Popular Music in a colonial city: musicians’ experiences and socio-racial issues in Lourenço Marques (1960-75)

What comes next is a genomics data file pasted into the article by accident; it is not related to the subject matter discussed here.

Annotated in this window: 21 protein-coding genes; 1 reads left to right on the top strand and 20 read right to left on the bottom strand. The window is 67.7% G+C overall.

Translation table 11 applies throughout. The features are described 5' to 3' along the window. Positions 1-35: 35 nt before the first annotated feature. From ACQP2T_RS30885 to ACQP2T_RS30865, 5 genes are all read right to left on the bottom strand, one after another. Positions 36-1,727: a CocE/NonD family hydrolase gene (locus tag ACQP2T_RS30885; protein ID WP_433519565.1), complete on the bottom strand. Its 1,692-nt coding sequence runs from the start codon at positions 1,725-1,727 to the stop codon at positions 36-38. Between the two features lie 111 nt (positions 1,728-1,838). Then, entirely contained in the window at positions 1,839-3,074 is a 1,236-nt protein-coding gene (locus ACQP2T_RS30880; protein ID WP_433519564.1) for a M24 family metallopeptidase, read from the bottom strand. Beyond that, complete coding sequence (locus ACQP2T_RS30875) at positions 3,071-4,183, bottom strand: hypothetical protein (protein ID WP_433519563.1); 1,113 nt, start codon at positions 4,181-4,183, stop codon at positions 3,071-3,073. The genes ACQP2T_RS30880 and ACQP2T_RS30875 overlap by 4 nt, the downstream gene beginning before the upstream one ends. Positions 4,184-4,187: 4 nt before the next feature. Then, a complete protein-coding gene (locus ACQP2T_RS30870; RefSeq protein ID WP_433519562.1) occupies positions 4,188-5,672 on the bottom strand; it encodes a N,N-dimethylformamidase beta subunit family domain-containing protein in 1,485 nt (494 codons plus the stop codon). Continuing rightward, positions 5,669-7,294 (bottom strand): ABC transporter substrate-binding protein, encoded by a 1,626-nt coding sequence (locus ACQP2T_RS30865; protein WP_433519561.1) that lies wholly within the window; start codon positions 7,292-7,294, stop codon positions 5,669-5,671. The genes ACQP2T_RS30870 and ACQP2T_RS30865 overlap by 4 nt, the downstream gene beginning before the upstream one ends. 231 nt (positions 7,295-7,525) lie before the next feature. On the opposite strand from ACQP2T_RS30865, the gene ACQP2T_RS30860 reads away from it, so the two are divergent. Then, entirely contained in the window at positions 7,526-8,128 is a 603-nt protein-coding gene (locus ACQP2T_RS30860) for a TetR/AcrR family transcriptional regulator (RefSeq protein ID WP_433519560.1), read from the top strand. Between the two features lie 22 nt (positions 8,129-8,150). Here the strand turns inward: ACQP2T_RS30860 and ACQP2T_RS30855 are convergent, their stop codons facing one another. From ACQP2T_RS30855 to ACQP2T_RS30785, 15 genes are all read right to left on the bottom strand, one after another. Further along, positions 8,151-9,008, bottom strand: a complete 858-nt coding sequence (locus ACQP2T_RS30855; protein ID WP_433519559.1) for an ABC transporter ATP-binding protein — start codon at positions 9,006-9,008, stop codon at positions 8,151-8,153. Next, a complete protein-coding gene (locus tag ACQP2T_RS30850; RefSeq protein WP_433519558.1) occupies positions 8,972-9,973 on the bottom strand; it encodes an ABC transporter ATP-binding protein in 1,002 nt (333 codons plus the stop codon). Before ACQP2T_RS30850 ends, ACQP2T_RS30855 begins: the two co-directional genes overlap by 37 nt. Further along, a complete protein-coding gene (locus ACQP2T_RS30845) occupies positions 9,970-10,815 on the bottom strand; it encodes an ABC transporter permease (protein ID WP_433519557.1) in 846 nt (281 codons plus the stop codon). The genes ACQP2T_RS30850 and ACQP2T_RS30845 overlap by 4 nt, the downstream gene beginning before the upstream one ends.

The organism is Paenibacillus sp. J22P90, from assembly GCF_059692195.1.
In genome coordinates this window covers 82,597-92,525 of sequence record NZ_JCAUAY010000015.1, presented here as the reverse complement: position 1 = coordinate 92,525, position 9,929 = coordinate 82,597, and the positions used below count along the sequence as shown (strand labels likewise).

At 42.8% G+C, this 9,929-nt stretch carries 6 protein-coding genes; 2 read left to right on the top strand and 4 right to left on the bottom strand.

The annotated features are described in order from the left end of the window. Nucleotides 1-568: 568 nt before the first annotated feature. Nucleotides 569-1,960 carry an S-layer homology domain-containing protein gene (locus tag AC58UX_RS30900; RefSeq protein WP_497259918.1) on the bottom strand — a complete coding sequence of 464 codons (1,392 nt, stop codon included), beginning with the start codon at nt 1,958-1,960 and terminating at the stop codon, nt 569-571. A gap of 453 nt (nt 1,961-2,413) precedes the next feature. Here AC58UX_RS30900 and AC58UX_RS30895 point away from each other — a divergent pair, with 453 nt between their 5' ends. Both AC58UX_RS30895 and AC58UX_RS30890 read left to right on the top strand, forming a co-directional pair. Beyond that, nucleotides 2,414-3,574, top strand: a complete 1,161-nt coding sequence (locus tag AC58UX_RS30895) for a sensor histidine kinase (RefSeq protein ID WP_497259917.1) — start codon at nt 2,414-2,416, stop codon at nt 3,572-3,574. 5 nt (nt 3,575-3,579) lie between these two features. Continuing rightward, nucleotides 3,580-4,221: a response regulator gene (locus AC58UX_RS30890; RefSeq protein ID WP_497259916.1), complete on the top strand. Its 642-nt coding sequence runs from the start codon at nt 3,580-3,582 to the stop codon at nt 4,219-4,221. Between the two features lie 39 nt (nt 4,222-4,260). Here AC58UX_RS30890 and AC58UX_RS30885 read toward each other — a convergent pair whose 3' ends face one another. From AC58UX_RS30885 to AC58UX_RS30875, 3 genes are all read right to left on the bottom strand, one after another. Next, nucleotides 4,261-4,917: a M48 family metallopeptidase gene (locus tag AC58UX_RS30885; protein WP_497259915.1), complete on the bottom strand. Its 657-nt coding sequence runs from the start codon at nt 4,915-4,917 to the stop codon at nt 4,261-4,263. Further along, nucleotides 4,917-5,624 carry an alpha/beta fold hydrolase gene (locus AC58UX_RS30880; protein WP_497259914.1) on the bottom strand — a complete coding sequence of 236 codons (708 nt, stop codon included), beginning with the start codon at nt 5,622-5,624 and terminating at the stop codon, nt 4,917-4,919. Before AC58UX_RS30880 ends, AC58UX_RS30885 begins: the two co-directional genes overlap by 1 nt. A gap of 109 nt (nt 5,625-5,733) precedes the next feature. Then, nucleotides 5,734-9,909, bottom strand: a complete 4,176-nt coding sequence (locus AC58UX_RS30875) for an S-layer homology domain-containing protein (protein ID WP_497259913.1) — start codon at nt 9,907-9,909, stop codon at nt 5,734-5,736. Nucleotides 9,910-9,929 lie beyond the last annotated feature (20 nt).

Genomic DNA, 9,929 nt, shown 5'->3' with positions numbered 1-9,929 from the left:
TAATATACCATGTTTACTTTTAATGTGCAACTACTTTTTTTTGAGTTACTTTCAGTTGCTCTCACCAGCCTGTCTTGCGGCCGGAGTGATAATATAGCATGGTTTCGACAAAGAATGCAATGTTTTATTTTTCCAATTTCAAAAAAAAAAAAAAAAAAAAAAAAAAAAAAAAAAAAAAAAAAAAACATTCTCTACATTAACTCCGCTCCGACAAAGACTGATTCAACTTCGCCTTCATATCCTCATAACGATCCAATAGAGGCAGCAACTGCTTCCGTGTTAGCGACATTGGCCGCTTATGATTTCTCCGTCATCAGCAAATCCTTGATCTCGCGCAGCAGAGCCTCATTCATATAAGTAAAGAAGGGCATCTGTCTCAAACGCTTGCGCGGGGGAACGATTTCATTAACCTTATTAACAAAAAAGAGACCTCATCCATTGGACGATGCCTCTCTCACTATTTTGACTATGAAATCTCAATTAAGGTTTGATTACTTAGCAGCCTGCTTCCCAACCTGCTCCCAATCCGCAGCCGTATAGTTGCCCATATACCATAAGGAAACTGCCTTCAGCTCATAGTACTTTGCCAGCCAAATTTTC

Lourenço Marques, nowadays known as Maputo, was the main city in Mozambique, a territory which was under Portuguese colonial rule until 1975. As a result of the urban planning promoted by the Portuguese colonial administration, social inequalities of the colonial system were inscribed in the urban geography of Lourenço Marques. There was the city centre, known as the “city of cement”, a place mainly occupied by European white population from the middle/upper classes; outside there was an extended area of neighbourhoods with poor living conditions, mainly inhabited by African population and by a smaller part of low-class Europeans and immigrants. This had an important impact on the social life of the city, reinforcing structural inequalities of the colonial system and promoting dynamics of spatial segregation, racial discrimination and creating more obstacles for those who had precarious positions in the city. In recent years, some studies have been focusing on the relation between cultural expressions and social processes in the urban context of Lourenço Marques – for example, the case of football (Domingos, 2012). Music was an activity with particular relevance in that context, since Lourenço Marques was a city with an intense nightlife activity, in which popular music had a notorious presence. There are already important accounts about music and the colonial context of Mozambique (Freitas, 2018; Lichuge, 2017; Filipe, 2012; Carvalho, 1997). However, the articulation between the activities of popular music groups from different areas of Lourenço Marques and the social dynamics in the city is a topic that still has a lot to explore. Its analysis can demonstrate the ambivalence felt by the individuals involved, but also the way they managed to overcome the constraints of the colonial system. With the main focus on the period between 1960 and 1975, marked by the historical processes of late colonialism (Castelo et al., 2012) this work approaches musical activities as a way to understand social and racial distinctions in a colonial city, based on ethnographic interviews.
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